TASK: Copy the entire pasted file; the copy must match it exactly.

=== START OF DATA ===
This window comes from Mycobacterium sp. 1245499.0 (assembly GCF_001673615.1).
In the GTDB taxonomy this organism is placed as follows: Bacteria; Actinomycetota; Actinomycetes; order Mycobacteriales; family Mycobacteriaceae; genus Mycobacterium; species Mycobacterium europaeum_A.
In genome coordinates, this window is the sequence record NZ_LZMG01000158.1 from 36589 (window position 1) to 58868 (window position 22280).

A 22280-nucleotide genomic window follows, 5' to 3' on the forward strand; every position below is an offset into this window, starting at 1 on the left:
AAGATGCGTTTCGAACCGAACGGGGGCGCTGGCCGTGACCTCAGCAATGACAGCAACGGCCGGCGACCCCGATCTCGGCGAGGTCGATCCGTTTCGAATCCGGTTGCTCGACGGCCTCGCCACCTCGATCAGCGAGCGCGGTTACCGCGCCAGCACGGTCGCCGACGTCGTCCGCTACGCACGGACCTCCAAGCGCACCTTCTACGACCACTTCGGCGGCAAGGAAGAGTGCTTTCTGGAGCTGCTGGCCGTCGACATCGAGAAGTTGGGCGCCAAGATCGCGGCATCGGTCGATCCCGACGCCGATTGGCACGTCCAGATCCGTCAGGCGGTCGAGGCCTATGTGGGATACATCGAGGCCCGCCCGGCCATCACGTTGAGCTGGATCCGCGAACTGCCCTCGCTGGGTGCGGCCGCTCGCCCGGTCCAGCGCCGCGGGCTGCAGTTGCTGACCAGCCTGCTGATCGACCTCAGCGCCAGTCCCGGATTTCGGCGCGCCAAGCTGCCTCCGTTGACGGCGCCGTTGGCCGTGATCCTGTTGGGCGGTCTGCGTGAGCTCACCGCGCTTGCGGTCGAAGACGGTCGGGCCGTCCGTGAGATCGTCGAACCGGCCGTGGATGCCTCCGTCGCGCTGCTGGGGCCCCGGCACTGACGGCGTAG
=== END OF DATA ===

This window comes from Mycobacterium sp. 1245499.0 (assembly GCF_001673615.1).
In the GTDB taxonomy this organism is placed as follows: Bacteria; Actinomycetota; Actinomycetes; order Mycobacteriales; family Mycobacteriaceae; genus Mycobacterium; species Mycobacterium europaeum_A.
In genome coordinates, this window is the sequence record NZ_LZMG01000158.1 from 36589 (window position 1) to 58868 (window position 22280).

A 22280-nucleotide genomic window follows, 5' to 3' on the forward strand; every position below is an offset into this window, starting at 1 on the left:
AAGATGCGTTTCGAACCGAACGGGGGCGCTGGCCGTGACCTCAGCAATGACAGCAACGGCCGGCGACCCCGATCTCGGCGAGGTCGATCCGTTTCGAATCCGGTTGCTCGACGGCCTCGCCACCTCGATCAGCGAGCGCGGTTACCGCGCCAGCACGGTCGCCGACGTCGTCCGCTACGCACGGACCTCCAAGCGCACCTTCTACGACCACTTCGGCGGCAAGGAAGAGTGCTTTCTGGAGCTGCTGGCCGTCGACATCGAGAAGTTGGGCGCCAAGATCGCGGCATCGGTCGATCCCGACGCCGATTGGCACGTCCAGATCCGTCAGGCGGTCGAGGCCTATGTGGGATACATCGAGGCCCGCCCGGCCATCACGTTGAGCTGGATCCGCGAACTGCCCTCGCTGGGTGCGGCCGCTCGCCCGGTCCAGCGCCGCGGGCTGCAGTTGCTGACCAGCCTGCTGATCGACCTCAGCGCCAGTCCCGGATTTCGGCGCGCCAAGCTGCCTCCGTTGACGGCGCCGTTGGCCGTGATCCTGTTGGGCGGTCTGCGTGAGCTCACCGCGCTTGCGGTCGAAGACGGTCGGGCCGTCCGTGAGATCGTCGAACCGGCCGTGGATGCCTCCGTCGCGCTGCTGGGGCCCCGGCACTGACGGCGTAG